• What is a Lasting Power of Attorney and why should I make one?

    A Lasting Power of Attorney (LPA) is a legal document that lets you (the ‘Donor’) appoint and give legal authority to one or more people (known as ‘Attorneys’) to make decisions on your behalf. You can choose when you would like the LPA to take effect – this could be immediately, or only if you lack mental capacity. An LPA gives you more control over what happens to you if you lack mental capacity in the future and can no longer make your own decisions. Research shows that the number of people in the UK with dementia is set to …

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  • A Will is for everyone, not just the elderly

    This common misconception means that sometimes people who really should make a Will do not. If you die without a Will, this is called dying intestate. This means that the Intestacy Rules determine who inherits what, which means your loved ones could miss out and a large chunk of your estate could go to HMRC. In order to avoid this situation and to ensure that your estate passes to people of your choice, it is highly recommended that you have a valid Will.          If you live with a partner but are not married or in a civil partnership, and …

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  • Christmas Day Divorces

    January is a famously busy time for family lawyers, with many couples on the brink of separation finding the stress of Christmas to be the final straw for their relationship. The first week of the New Year has become a much talked about period for new divorce enquiries. This year, with the introduction of an online divorce petition in May 2018, it seems that this busy period for divorces started earlier, with government figures saying that thirteen people actually completed the online application on Christmas Day. According to the Ministry of Justice, there were a total of 455 online applications …

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  • What does normal look like?

    This is a question we are often asked by separating parents deciding how to agree the arrangements for their children. Parents often ask what other families do and what is considered usual or normal when deciding how many nights per week their children should spend with each of them, or how they should divide school holidays.   The advice that we often give is that there is no normal. Each family, and each child, is unique and therefore the arrangements that will be in their best interests will also be unique. What works for one child may not work for …

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  • Early Neutral Evaluations

    If you are trying to agree the arrangements for your children or your finances with your spouse/ex-partner directly, it is likely that you will be greatly assisted by obtaining an informed, neutral and expert opinion as to likely outcomes were your particular case to be brought before a court. At Family Law Associates we are pleased to offer Early Neutral Evaluations directly to members of the public who are trying to resolve their issues directly, or within mediation.   An Early Neutral Evaluation is a meeting which both parties would attend, and at which both parties would have an opportunity …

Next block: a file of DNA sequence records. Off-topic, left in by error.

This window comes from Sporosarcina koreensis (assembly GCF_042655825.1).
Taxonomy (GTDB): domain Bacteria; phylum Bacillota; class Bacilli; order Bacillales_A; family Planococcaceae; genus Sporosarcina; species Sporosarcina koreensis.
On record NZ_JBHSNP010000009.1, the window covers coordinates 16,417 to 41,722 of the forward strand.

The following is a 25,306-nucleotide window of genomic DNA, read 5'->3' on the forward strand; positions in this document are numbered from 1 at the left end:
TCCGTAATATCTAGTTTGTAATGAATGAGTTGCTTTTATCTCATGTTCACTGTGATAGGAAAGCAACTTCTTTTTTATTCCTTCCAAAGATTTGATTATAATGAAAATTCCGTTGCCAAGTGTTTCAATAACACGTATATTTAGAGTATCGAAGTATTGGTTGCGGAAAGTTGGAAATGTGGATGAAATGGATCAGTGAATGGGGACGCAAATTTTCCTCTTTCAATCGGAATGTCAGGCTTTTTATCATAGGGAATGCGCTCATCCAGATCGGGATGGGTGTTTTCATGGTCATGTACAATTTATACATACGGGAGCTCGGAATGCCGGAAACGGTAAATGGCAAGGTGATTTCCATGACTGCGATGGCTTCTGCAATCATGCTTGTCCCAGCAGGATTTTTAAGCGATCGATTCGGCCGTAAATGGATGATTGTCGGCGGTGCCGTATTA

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  • Children Arbitration Scheme

    In July 2016, a new Family Law Children Arbitration Scheme will be rolled out.  At present it is possible to arbitrate financial family disputes, but not matters relating to children.  The new Children Scheme will allow disputes concerning arrangements for a child and the exercise of parental responsibility to be resolved using arbitration, rather than the court system.   The benefits of arbitration are now well established in the area of financial disputes.  One of the main advantages of arbitration is the speed with which disputes can be resolved.  When children are at the centre of a dispute, resolving matters …

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  • Will your child maintenance be taken into account when you are applying for a mortgage?

    In January 2016 the Ipswich Building Society announced that they would consider 100% of income from child maintenance when assessing mortgage affordability.  They join a list of other mortgage lenders, including NatWest and Virgin Money.  However, there are some other banks and building societies that will not take child maintenance into account, or only take a certain proportion of that income into account.   This new approach by Ipswich Building Society will make it easier for separated parents to obtain a mortgage but the child maintenance does need to be supported by the Child Maintenance Service (the successor of the …

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  • How the changes in pension drawdown rules might affect you

    The changes in the pension drawdown rules earlier this year have been well-publicised.  As from April 2015 a person aged 55 or over has the option to draw a tax free lump sum of up to 25% of the value of their pension. While this gives the person holding the pension more flexibility it can have adverse consequences for their spouse in divorce.   There is now a risk that a spouse who reaches the age of 55, prior to a final Financial Order being made, could withdraw 25% of the value of their pension in an attempt to dissipate …

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